CBD’s many benefits began to be recognized by the scientific community long ago. CBD oil has often been recognized for its ability to treat seizures, and CBD has even become the base for the FDA-approved epilepsy drug Epidiolex.
CBD isn’t only useful for treating seizures, though; advocates believe it could help alleviate pain, reduce inflammation, increase appetite, and promote a sense of well-being. As of now, however, CBD’s approved medical applications remain relegated to seizure activity.
Typically derived from hemp, CBD has spent years in the closet of beneficial compounds due to regulations and restrictions placed on marijuana. Based almost entirely on propaganda, the corporate drug companies’ push to criminalize cannabis in the last century was largely effective, labeling hemp users as dangerous and subversive addicts.
After nearly a century of criminalization, hemp was finally declared federally legal in 2018 following the passage of the Hemp Farming Act. The Act stated that hemp plants containing less than 0.3% THC would no longer be considered a controlled substance and would be regulated by the USDA and FDA rather than the DEA. This included extracts of these plants, such as CBD oils and products.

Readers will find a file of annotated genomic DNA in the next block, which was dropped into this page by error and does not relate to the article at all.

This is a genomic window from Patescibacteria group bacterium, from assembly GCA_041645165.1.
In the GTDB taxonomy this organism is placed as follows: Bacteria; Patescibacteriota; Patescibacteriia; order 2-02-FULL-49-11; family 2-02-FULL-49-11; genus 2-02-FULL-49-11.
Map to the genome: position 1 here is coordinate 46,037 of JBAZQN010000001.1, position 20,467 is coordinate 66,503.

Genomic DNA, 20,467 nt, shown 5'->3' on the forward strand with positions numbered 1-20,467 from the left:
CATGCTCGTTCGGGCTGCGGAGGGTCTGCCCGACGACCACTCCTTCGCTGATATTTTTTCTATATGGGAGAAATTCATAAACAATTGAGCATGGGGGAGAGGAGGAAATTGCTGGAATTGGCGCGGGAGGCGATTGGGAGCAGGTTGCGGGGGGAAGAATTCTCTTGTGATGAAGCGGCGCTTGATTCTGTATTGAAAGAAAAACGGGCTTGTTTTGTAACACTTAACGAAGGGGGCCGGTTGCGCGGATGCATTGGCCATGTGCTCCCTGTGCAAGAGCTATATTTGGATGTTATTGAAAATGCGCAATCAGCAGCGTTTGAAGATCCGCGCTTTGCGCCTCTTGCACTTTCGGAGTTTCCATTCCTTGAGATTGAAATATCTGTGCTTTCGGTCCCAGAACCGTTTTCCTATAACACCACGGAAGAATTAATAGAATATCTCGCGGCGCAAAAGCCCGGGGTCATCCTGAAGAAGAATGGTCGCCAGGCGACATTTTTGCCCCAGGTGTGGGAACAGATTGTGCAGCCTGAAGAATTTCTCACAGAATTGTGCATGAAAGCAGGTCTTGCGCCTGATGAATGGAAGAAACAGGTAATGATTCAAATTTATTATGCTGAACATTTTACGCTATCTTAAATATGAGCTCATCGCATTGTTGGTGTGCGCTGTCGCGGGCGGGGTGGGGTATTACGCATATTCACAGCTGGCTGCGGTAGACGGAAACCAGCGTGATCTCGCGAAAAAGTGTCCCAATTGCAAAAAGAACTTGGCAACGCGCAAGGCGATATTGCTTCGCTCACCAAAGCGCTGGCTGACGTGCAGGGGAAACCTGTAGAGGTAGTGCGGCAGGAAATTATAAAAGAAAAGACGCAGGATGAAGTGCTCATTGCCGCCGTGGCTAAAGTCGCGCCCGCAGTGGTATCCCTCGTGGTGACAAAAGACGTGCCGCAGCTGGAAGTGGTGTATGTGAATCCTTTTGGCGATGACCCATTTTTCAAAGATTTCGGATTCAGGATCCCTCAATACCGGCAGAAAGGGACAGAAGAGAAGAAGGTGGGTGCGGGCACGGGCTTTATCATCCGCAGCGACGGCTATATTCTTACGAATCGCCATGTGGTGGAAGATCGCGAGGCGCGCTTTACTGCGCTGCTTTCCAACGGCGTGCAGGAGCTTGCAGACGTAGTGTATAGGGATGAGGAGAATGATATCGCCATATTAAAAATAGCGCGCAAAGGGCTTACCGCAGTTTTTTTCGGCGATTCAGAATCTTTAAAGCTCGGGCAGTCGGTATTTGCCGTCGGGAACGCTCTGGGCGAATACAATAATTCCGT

The Hemp Farming Act also carried with it the caveat that states would determine for themselves the regulations surrounding cannabis, including hemp. Unfortunately, this has added to the confusion, with some states refusing to recognize the federal government’s new mandate.
Hemp farmers have, for years, touted the possibilities of hemp cultivation, and it seems the federal government is finally recognizing the truth in what they’ve been saying all along. A resilient and robust plant, hemp grows faster than nearly any other cash crop, making it not just a natural purveyor of medicine but also perfect for the production of goods such as fiber, clothing, and paper.